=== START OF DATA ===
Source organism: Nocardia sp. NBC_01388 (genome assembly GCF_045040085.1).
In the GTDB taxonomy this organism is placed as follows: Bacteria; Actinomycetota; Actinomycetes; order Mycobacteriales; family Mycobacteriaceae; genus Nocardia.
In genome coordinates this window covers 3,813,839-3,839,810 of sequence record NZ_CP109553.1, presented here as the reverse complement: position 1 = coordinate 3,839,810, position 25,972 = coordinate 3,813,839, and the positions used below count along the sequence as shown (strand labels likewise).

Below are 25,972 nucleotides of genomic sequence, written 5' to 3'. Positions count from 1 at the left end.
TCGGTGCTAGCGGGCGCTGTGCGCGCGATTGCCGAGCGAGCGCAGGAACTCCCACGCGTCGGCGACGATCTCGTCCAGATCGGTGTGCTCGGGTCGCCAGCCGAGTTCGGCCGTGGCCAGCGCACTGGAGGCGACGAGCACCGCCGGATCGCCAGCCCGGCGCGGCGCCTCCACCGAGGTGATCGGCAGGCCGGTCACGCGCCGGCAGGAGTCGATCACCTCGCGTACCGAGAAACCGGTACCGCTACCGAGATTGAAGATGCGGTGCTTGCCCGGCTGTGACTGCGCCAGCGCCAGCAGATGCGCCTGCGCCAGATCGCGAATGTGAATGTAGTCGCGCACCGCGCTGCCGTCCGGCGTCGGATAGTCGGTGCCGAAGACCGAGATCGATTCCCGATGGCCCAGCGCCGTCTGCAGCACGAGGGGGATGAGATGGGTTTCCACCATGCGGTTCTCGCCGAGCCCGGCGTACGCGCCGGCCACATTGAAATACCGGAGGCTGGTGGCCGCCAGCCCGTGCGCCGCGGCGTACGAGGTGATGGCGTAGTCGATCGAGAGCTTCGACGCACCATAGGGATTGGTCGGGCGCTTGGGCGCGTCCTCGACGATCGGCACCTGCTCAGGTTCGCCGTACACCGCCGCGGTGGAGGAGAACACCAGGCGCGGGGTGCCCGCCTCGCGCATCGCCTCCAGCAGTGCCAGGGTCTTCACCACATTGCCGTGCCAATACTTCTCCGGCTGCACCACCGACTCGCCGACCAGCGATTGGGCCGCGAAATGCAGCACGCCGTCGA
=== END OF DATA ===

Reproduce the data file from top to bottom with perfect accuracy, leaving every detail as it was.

Source organism: Nocardia sp. NBC_01388 (genome assembly GCF_045040085.1).
In the GTDB taxonomy this organism is placed as follows: Bacteria; Actinomycetota; Actinomycetes; order Mycobacteriales; family Mycobacteriaceae; genus Nocardia.
In genome coordinates this window covers 3,813,839-3,839,810 of sequence record NZ_CP109553.1, presented here as the reverse complement: position 1 = coordinate 3,839,810, position 25,972 = coordinate 3,813,839, and the positions used below count along the sequence as shown (strand labels likewise).

Below are 25,972 nucleotides of genomic sequence, written 5' to 3'. Positions count from 1 at the left end.
TCGGTGCTAGCGGGCGCTGTGCGCGCGATTGCCGAGCGAGCGCAGGAACTCCCACGCGTCGGCGACGATCTCGTCCAGATCGGTGTGCTCGGGTCGCCAGCCGAGTTCGGCCGTGGCCAGCGCACTGGAGGCGACGAGCACCGCCGGATCGCCAGCCCGGCGCGGCGCCTCCACCGAGGTGATCGGCAGGCCGGTCACGCGCCGGCAGGAGTCGATCACCTCGCGTACCGAGAAACCGGTACCGCTACCGAGATTGAAGATGCGGTGCTTGCCCGGCTGTGACTGCGCCAGCGCCAGCAGATGCGCCTGCGCCAGATCGCGAATGTGAATGTAGTCGCGCACCGCGCTGCCGTCCGGCGTCGGATAGTCGGTGCCGAAGACCGAGATCGATTCCCGATGGCCCAGCGCCGTCTGCAGCACGAGGGGGATGAGATGGGTTTCCACCATGCGGTTCTCGCCGAGCCCGGCGTACGCGCCGGCCACATTGAAATACCGGAGGCTGGTGGCCGCCAGCCCGTGCGCCGCGGCGTACGAGGTGATGGCGTAGTCGATCGAGAGCTTCGACGCACCATAGGGATTGGTCGGGCGCTTGGGCGCGTCCTCGACGATCGGCACCTGCTCAGGTTCGCCGTACACCGCCGCGGTGGAGGAGAACACCAGGCGCGGGGTGCCCGCCTCGCGCATCGCCTCCAGCAGTGCCAGGGTCTTCACCACATTGCCGTGCCAATACTTCTCCGGCTGCACCACCGACTCGCCGACCAGCGATTGGGCCGCGAAATGCAGCACGCCGTCGA